From the opposite view, in front of Flannery’s, you can see the sign’s relationship to the buildings and sidewalk.


While the vinyl makes them look temporary (and cheap) the securing hardware makes them look more permanent. If I lived in the 2nd floor loft next door I’d be more than a tad upset about having my view up the street blocked to such an extent.

Ald. Kacie TriplettI’m going to see if Ald. Kacie Triplett (D-6th), shown at right, can take a look at these in person before her Downtown Talk on the homeless which starts at 7pm Monday August 13, 2007 at the beautiful St. Louis Central Library.

UPDATE 8/14/07 @ 7:30am:

The banners/signs for Fitness Factory are gone as one of the comments below indicates.  This was not due to my argument against them but the storm that passed through town in the hours before I posted this.

Last night’s talk was very good.  We didn’t really accomplish a whole lot other than have a pretty open and frank discussion about the needs of the homeless vs the quality of life for residents — but that is a huge step forward.  Hats off to Ald. Triplett for handling such a controversial topic so well.


Book Review; “Down Town, True Tales of Trial & Triumph on the Mean Streets” by Robert E. Lipscomb

I’ve never been homeless and hope that is the case throughout my life but one should never assume they will never be in that situation. Author Robert Lipscomb takes the reader through his journey from the good life (penthouse apartment overlooking Forest Park) to, at 51, living homeless living in various shelters downtown.
After talking with a priest at the suburban church where his father was a founding member, Lipscomb prepares to be homeless:

“I’m heading into society’s version of Hell, called poverty and invisibility. The living ghost existence. But I am encouraged. I feel stronger than I have felt in a very long time. As I have virtually nothing, how can this be? Choosing not to examine this too closely right now, I begin selecting which items can fit in my backpack, which will contain the sum total of my earthly possessions for the future to come.”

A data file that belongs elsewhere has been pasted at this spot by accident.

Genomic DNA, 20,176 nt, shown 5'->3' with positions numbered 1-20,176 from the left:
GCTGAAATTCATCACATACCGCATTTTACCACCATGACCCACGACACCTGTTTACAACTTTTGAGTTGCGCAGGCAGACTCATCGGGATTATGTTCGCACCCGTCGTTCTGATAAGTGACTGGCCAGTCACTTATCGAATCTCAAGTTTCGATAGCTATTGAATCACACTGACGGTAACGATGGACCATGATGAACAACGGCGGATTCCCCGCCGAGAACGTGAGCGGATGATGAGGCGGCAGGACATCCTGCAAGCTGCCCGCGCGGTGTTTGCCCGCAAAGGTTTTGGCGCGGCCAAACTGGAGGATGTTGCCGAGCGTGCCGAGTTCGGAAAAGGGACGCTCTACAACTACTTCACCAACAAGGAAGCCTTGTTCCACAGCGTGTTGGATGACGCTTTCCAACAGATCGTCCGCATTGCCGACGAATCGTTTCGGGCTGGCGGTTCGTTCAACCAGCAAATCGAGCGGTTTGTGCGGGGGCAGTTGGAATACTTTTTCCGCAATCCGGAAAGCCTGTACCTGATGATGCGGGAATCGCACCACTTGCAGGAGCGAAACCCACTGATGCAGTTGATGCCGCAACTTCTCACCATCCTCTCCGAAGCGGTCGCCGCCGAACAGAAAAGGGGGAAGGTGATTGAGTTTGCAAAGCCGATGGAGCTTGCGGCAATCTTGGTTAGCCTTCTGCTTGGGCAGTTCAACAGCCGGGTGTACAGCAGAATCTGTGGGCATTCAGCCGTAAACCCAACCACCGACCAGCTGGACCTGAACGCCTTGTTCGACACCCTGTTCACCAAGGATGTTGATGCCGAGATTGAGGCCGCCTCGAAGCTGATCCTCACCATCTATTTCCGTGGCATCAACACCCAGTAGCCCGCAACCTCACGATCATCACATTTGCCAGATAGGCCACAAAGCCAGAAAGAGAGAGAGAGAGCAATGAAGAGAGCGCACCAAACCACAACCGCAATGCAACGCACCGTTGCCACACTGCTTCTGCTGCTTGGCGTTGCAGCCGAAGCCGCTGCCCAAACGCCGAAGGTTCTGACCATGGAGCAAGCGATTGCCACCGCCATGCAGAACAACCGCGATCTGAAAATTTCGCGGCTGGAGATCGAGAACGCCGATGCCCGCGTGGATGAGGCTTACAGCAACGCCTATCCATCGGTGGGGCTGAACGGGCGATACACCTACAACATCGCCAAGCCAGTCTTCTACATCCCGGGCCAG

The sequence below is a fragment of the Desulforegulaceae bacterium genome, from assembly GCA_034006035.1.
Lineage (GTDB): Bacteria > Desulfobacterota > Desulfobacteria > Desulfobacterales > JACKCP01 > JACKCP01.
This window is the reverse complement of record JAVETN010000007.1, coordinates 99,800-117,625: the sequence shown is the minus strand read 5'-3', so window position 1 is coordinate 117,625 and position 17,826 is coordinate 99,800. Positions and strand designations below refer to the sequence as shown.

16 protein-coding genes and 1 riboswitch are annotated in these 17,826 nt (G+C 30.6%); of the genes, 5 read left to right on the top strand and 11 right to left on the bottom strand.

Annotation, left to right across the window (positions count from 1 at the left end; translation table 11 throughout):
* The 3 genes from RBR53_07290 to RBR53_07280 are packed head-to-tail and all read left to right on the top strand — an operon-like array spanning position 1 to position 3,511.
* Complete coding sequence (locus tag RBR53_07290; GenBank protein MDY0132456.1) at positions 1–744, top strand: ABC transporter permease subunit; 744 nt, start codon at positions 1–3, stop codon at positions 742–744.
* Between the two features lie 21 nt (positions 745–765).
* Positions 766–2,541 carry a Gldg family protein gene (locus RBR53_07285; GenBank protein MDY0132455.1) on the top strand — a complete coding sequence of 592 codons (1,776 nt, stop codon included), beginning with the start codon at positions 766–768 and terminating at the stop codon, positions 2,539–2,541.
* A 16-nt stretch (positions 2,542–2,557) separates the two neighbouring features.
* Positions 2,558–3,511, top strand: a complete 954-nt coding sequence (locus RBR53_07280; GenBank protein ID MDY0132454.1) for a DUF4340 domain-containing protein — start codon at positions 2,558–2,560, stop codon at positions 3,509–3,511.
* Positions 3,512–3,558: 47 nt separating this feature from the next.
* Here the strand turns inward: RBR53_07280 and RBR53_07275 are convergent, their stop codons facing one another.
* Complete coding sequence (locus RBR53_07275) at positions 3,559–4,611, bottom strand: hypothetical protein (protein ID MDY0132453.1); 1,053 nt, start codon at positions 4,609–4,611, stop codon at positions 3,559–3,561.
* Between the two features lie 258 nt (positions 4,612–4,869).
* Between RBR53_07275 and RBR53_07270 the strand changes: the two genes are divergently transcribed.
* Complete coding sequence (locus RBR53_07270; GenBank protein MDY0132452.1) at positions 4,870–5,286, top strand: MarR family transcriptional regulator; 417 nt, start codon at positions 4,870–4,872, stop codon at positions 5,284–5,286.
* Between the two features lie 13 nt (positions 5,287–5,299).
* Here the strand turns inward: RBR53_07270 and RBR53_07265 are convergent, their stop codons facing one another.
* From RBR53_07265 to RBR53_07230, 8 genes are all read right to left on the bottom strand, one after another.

Lipscomb’s strength turns to fear and anger and back to strength through his “adventure” on the streets. Along the way we learn how the “normal” homeless make fun of the ones who are crazy, the best wearing brand of shoes, and where to get a meal. Lipscomb’s writing was very engrossing, making me want to continue through to the end without a break.

Down Town is preachy only to the extent of the importance of “God” to Lipscomb, a perfectly reasonable expectation given the circumstances. The book’s intent is not to make those of us with homes feel guilty so that we give to charities. Furthermore, the book does not make out the homeless to be a homogeneous society we should all pity. Instead, Lipscomb shares his experiences and mindset as he goes from being new on the streets to being more seasoned.

Lipscomb also talks about What’s Up Magazine, the street newspaper sold by homeless to raise money, and its program director Jay Swoboda. Swoboda, if the name sounds familiar to you, is the main person behind the EcoUrban modular green housing project. Lipscomb was an original writer & vendor for What’s Up when Swoboda started it.

There were many times in the book where I could not keep from getting watery eyes. This book is an emotional roller coaster ride — a ride all of us would just as soon never experience in person.

I don’t want to give away any more information but I do highly recommend this book. You can order the book directly from Lipscomb at Eagle’s View Press, I bought my copy at local independent Left Bank Books. Or if you must, Amazon.